My motorhome versus 5th wheel story

2013-07-18 12.07.51.jpg The sure-fired, guaranteed, spirited discussion topic among fulltiming RVers is, well you know what it is: which is best for fulltiming, motorhome or 5th wheel.  The obvious thing is that both are quite suitable.  After all, there are thousands upon thousands of people happily and enthusiastically traveling and living in both.

Still, there are advantages and disadvantages to both.  Just for fun, here are my comparisons (note: I’ll update this list when I come across more “pros” either way):

Motorhome

  1. Easier to park and set up – important for people who move often or are challenged by such things. One thing that helps is that the driver is sitting right up front over the wheels – and the steering on a mothorhome lets the driver turn the rig very sharply
  2. Lends itself to the famous “in motion passenger pit stop” and it’s less famous cousin, the “honey grab me a soda from the fridge” in motion request
  3. Better for “bugging out” from a rest area or Walmart parking lot if things sound a bit strange outside
  4. If you tow a car you have a small, economical daily driver – also nice for scouting out the campground for sites upon arrival
  5. Most comfortable travel vehicle
  6. It provides the famous, “we don’t have to even go outside if it’s raining when we arrive” advantage
  7. While there are more steps to get inside, once inside it is all one level

5th Wheel

  1. More room inside – important for people who stay in one place longer
  2. The “house” and the vehicle are separate – really important when the vehicle has to go in the shop – you don’t have to get a motel room for, say, a transmission rebuild
  3. Cost of maintenance on tow vehicle is generally less – doesn’t require “big rig” service oil changes, and camper tires are less expensive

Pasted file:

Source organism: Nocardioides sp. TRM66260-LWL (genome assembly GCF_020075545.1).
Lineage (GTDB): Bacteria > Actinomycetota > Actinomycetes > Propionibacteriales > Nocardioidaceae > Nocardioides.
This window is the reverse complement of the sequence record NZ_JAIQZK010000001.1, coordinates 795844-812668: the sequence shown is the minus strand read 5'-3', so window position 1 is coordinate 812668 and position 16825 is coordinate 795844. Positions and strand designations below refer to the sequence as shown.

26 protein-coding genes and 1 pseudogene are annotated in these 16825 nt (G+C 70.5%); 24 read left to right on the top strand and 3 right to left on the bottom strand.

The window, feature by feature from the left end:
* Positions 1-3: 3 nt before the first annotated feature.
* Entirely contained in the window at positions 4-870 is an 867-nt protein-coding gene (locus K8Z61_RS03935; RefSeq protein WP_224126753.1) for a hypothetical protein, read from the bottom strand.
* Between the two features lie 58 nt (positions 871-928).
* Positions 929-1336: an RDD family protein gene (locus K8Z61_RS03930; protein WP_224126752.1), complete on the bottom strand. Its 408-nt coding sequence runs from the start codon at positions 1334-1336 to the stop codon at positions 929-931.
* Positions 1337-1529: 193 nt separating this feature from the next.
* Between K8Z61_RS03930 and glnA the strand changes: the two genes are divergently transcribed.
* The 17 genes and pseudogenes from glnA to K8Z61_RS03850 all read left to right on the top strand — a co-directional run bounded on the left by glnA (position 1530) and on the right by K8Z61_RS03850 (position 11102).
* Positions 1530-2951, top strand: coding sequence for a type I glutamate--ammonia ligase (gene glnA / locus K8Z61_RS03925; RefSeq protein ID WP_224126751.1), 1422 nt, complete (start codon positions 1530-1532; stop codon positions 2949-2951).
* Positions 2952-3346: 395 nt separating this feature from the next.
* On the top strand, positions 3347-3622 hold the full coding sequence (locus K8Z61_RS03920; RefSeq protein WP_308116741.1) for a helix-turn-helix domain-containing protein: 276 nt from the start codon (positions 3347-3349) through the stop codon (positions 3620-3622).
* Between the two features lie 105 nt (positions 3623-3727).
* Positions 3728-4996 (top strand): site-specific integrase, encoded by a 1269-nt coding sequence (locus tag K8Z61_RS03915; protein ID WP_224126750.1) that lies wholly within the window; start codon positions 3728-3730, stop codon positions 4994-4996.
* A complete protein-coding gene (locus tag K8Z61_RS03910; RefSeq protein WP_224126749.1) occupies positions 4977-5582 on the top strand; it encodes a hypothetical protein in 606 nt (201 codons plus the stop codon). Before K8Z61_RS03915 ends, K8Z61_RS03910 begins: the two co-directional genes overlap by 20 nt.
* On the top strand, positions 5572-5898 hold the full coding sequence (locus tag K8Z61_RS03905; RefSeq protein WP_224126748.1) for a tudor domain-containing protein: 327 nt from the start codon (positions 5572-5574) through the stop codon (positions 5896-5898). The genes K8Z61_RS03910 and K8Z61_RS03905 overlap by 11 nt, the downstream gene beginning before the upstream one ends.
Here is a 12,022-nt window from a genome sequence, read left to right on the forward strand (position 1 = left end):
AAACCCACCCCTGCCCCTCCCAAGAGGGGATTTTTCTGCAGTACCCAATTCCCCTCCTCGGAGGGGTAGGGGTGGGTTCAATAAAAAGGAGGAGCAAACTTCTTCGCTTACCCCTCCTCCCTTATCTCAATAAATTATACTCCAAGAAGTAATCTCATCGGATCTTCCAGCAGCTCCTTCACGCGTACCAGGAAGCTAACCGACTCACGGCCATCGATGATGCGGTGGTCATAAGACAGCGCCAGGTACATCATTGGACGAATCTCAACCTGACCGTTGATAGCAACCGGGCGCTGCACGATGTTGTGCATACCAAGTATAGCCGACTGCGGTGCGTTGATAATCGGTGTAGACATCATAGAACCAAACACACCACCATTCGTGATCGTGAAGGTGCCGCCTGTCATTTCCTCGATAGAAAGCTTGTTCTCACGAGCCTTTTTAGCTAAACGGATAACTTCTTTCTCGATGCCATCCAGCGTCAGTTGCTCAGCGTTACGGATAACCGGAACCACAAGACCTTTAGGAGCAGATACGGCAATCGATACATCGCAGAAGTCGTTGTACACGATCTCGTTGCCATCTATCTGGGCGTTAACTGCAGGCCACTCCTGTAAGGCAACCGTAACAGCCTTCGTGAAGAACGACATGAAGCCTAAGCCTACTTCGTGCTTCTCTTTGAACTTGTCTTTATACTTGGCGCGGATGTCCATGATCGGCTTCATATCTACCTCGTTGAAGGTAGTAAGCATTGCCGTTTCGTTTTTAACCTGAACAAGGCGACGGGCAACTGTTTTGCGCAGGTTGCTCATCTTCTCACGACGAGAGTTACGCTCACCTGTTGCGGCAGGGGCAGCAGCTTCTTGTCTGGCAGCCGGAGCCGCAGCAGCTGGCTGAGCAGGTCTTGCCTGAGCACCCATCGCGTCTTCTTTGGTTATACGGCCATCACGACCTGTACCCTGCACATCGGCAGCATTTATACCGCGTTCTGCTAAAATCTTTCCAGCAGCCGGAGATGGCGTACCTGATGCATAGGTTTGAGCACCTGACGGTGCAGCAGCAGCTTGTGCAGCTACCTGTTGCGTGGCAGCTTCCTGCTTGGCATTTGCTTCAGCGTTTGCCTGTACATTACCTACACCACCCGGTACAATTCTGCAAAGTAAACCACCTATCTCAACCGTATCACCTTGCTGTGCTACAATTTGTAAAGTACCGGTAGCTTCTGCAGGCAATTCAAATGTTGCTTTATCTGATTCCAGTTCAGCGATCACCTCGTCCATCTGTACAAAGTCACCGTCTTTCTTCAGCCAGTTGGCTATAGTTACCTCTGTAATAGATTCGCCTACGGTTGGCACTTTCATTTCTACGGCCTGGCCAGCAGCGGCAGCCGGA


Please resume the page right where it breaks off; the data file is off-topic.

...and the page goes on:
4. Depending on your taste, startup costs are generally less
  5. Greater variety of floor plans
  6. More stable when driving in windy conditions (assuming a well matched tow vehicle and 5th wheel)
  7. Propane tanks can be removed and taken to a refill station
  8. When you want to upgrade you can upgrade the tow vehicle and 5th wheel separetly rather than having to greater expense of trading motorhomes
  9. A 5th wheel is easier to level on sites that are unlevel front to back – you don’t have to worry about putting the front tires up on blocks or having them dangling in the air if using an automatic leveling system
  10. Here’s a real biggie: a husband towing a 5th wheel is somewhat less likely to drive off without the wife aboard. 🙂

Here’s our story: when we began our search we set a budget for our fulltiming rig.  We started off looking mostly at diesel motorhomes but soon became discouraged that the nice ones were over our budget.  We began pricing bigger pickups and 5th wheels.  It became apparent to us that we had a better chance of staying under our budget while getting something we liked if we went the 5th wheel route – and we did.

A big influence on us was the living space available in the 5th wheels as well as the better floor plans.  We wanted a normal living room set up, including a more natural location of the television.  Most motorhomes we looked at didn’t offer such a floor plan.  A lot of 5th wheels didn’t either, but some did.

Now that we’re fulltiming, I admit that there have been times when I wished for a motorhome/towed vehicle.  The truck uses a lot of fuel, towing or not.  When we arrive at a campground, I really dislike driving around with the 5th wheel in tow while I cruise up and down narrow roads trying to pick out a campsite.